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Orizon: The Flame of the White by Mario Routi

01/01/2009. Contributed by Neale Monks

Buy Orizon: The Flame of the White in the USA - or Buy Orizon: The Flame of the White in the UK

author pic

pub: Livani Publishing. 398 page enlarged paperback. Price: 8.99 (UK). ISBN: 960-14-1160-0.

check out websites: www.livani.co.uk and www.mariorouti.co.uk

At face value at least, this book sounds like one of those rare works that blurs the boundary between juvenile and adult fiction. Though written for children and from the perspective of the teenage protagonist, the subject matter is very adult, namely free will and the nature of good and evil. The backdrop is a combination of Science Fiction and Greek mythology but spun around our own world so that rather than abstract issues, the protagonists are dealing with contemporary ones including terrorism and climate change.

The problem is that while the book contains lots of compelling themes and an essentially entertaining storyline, it's let down by the words. It is simply not a good read. Now, because the book is a translation of a novel first published in Greek, it's difficult to know if the original book had more pizzazz, and it's just the translation that's heavy going. But some of the book's flaws certainly have to be laid at the author's feet.



One problem is the grating simplicity of the whole argument. There's nothing wrong with clarity when you're putting across ideas and intellectual challenges, but when they're simplistic, then that's something else entirely. Much of what the author argues is trite. Science, industry and market economics are all bad while artists, wild animals and the primitive tribes of Africa are good. The fact that the supposed heroes have clean energy, ample food and perfect health without any explanation of how or why is ignored totally. If we had those things on Earth we'd be a much happier noble people, too! So why don't the Orizons just come down here and help us do away with coal-fired power stations and genetically-modified crops? But no, they're going to busy themselves feeding unhappy lions and zipping off to another dimension to fight ritualised wars with spears and arrows.

As if these idiotic ideas weren't bad enough, they're put across in long speeches that would make even Cicero balk! This may be the fault of the translators and quite possibly in the original Greek these thick dollops of prose were actually much funnier and wittier than they are in English. But as things are presented here, most readers will surely flip through some of the more verbose declamations.

Another problem is the almost total lack of a surprise ending. The denouement is so obvious that most readers will have predicted it from about page seven. In itself, the lack of a twist at the end isn't necessarily a bad thing. Many authors, not least of all that other notable Greek, Homer, have told tales where the conclusion is known from the start and the bulk of the story is about explaining how the hero got into this situation. But in this instance, Routi singularly fails to come up with anything gripping enough to keep the reader surprised and curious about what happens next.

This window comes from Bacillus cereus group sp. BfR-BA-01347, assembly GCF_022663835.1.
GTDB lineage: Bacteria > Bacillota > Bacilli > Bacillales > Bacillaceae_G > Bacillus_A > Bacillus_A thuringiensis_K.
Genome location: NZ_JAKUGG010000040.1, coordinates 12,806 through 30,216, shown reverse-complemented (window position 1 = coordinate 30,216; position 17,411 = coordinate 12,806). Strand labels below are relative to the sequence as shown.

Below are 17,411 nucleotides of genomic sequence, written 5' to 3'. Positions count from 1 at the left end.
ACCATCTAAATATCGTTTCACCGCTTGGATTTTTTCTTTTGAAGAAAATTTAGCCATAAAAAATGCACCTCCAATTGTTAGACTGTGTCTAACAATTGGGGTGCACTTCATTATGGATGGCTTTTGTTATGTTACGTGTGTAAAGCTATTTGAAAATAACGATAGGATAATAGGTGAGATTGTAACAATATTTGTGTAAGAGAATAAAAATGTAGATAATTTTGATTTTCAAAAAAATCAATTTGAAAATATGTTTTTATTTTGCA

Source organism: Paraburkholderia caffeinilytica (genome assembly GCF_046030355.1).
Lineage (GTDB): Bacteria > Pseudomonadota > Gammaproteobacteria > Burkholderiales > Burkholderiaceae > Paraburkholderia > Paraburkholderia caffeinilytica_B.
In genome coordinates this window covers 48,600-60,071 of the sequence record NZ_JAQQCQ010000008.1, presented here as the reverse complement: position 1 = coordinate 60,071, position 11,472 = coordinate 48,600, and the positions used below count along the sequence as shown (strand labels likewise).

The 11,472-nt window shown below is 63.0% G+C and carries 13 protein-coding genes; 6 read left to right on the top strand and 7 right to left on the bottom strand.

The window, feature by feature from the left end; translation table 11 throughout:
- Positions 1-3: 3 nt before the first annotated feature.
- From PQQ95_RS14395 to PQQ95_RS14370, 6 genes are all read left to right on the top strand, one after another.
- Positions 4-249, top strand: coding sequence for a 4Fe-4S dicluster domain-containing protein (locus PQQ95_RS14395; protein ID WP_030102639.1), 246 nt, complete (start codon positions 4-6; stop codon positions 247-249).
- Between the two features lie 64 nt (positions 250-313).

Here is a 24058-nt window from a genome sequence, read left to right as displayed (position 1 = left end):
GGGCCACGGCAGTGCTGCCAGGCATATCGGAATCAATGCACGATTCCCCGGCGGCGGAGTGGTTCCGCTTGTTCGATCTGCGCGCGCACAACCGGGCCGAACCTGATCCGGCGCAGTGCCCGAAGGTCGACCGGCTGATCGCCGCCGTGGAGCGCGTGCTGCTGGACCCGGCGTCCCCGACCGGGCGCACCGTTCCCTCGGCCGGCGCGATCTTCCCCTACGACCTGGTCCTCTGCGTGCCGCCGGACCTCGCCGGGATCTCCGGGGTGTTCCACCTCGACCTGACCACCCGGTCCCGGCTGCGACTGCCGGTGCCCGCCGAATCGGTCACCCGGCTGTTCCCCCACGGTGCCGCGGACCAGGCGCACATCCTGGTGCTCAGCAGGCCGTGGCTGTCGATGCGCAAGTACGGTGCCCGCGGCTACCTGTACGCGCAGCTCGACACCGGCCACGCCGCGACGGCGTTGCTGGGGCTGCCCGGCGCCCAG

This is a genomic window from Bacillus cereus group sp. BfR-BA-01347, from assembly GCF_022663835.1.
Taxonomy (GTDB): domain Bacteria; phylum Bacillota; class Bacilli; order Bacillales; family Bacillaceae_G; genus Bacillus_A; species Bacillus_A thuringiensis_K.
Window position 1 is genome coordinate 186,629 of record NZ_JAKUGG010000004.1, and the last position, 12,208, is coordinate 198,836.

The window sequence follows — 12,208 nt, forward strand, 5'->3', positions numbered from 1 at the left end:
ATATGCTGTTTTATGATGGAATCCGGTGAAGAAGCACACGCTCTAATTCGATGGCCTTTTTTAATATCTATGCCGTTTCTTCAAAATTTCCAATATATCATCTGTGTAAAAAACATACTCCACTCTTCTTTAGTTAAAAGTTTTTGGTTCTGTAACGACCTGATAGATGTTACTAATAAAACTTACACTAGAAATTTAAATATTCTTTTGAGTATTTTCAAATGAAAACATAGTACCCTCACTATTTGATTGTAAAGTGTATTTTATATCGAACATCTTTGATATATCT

Characterisation is weak. Among the child heroes, there's literally one from every nation and race and each has his or her own speech to make about their culture or religion. All of these utterly forgettable cookie-cutter children are of no significance at all and no tears were lost by this reader when a few of them got turned to stone, eaten up by monsters or whatever. The adults are, if anything, even duller. It's not that they don't do anything heroic, but it's that as living, breathing people they make no sense at all. The supposed 'romance' between Leiko and Felicia for example is completely wooden and truly tedious. About the only non-child character that exhibits anything like realistic emotions is a tree, for heaven's sakes!

To be fair on the book, there are some action scenes that add a bit of impetus to the flywheel. The idea that the immortal Orizons are operating behind the scenes on Earth opposing problems such as terrorism is an interesting one and, if anything, it's a shame the author didn't spend less time in the parallel world and a bit more time here on Earth. The chief antagonist, King Turgoth, uniquely among the adult characters isn't a complete dolt and actually has some depth to him, not to mention a certain degree of cunning. But these are bright spots in an otherwise heavy-going and ultimately unsatisfying book.


Neale Monks

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